1859 10 December. Queensland separated from NSW.

1859 Brisbane became capital of Queensland. Population nearly 6000.

1860 On 30 June, 1860 a petition of 100 names was sent to the Governor requesting that Toowoomba be declared a Municipality. Governor Bowen granted their wish and a new municipality was proclaimed on 24 November 1860.

1860 Population estimated at 1000.

1861 The first town council election took place on 4 January 1861 and William Henry Groom, who had led Toowoomba people in their petition for recognition, polled the most votes.

1862 On August 12, Alderman Groom was elected to State Parliament as Member for Drayton and Toowoomba.

1862 Also in August, telegraphic communication was opened between Toowoomba and Brisbane.

1862 December 23, the area of Queensland was increased.

1862 The government let contracts for the construction of the Toowoomba gaol. (The site of the Park Motor Inn, beside DeMolay house). The foundations were made from basalt quarried on the Range and bricks were hand made and baked from clay pits dug in Queens’ Park and elsewhere. At a meeting of the municipal council in June 1863, it was noted that contractors for the new gaol, “were making bricks without leave or licence on the camping ground”

1864 In August, Andrew Ritchie, a man convicted of murder and robbery under arms, was the first to be hanged at the Toowoomba gaol. It was necessary for the hangman to come up from Brisbane to despatch those sentenced.

1867 Opening of the railway line between Ipswich and Toowoomba in April.

1867 Authorities lifted the toll on Toll Bar Road.

1869 It was decided that all male prisoners from the gaol, were to serve their sentences in Brisbane, and that the Toowoomba gaol was to be used for women prisoners. This plan went ahead despite protests from citizens.

1870 Alderman Spiro replaced William Groom as Mayor

1873 Council was granted control of the swamp area and offered a prize of £100 for the best method of draining it.

1874 The Toowoomba Railway Station was the first Queensland Government building constructed on the Darling Downs. It opened for public traffic on October 26, seven years after the Toowoomba – Ipswich line. Of Italian Renaissance design by colonial architect F.D.G. Stanley, the two-storey station was constructed over 18 months by contractor Hereford-born Richard Godsall for £1,870.

1875 The Toowoomba Gas and Coke Company was floated.

1875 Council pledged to erect street lamps to assist with the establishment of the fledgling company.

1876 Mr Frederic Hurrell Holberton had the property known today as Ascot House built, calling it Tor.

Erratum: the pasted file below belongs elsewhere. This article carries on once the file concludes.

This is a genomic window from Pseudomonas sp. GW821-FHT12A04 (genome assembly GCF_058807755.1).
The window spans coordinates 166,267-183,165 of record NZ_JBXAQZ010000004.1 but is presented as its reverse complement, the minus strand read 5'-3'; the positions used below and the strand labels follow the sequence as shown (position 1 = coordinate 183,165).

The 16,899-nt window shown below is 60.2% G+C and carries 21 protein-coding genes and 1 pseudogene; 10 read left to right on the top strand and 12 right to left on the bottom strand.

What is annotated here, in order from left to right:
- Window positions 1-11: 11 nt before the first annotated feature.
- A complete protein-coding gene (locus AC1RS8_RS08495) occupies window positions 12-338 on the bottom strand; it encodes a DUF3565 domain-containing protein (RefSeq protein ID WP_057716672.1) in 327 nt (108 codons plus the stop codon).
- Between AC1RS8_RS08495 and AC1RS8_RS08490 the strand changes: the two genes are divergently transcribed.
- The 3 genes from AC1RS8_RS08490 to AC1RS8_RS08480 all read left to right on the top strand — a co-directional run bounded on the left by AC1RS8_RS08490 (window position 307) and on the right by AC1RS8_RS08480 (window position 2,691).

1883 DeMolay House built by Richard Godsall, to serve as a womens refectory just outside the Toowoomba gaol wall. The reformatory opened in 1889 and was in the charge of Matron Blaney, housing 22 girls from the ages of six to eight years.

1890’s Wealthy landowner, James Taylor commissioned Toowoomba architect Henry Marks to design a palatial residence for his holding of 600 acres close to Toowoomba. Construction of Smithfield Homestead was supervised by builder, Mr Syd Andrews, and the house included 12ft (3.6m) veranda’s on three sides and 2ft (0.6m) thick bluestone foundations set almost 14ft (4.2m) into the ground. Taylors homestead was bounded by Drayton Road, Cemetery Road (now Anzac Avenue), Stenner and Alderly Streets.

1892 The Under Secretary of Public Land proclaimed Toowoomba and the surrounding areas as a township.

1894 Frederick Holberton sold Ascot House to a wealthy gentleman, William Beit. He had an ornate two-storey section constructed between the arms of the ‘u’ and the unconventional structure became known as “Beit’s Folley”. Beit was an avid traveller, thespian and photographer; the son of the owner of Westbrook station. From the top story of the two-storey structure, he could check his horses at the Clifford Park race track. He was president of the Toowoomba Polo Club and Polo Street, Newtown was named because it marked the location of Ascot’s polo ground.

1898 The existing Town Hall was inadequate for the demands of a growing community.

1898 July. Council agreed that new municipal buildings and a Town Hall should be constructed on the site of the School of Arts which had been destroyed by fire earlier that year, pending the sale of the old Town Hall for £2,000 to the Roman Catholic Church.

1898 Council offered a prize of 25 guineas for the best design. Architect Willougby Powell's design was awarded first prize and the contract to erect the building at a cost of £10,000 went to Alexander Mayes who later was elected Mayor.

1899 Mr Frederic Hurrell Holberton, took the name Tor to his new home, on the corner of Tor and Wombyra Streets. It was one of the first houses in Newtown to have electricity connected, and is now located at 7 Devon St. The new owner of what was originally Tor, renamed it Ascot.

1900 - 1925

1900 New and current town hall opened.

1900 Toowoomba gaol closed.

1901 Australia becomes a nation and Qld, previously a colony, is now a state.

1902 13,000 horses broken in at Warra, outside Dalby, for use in the Boer War.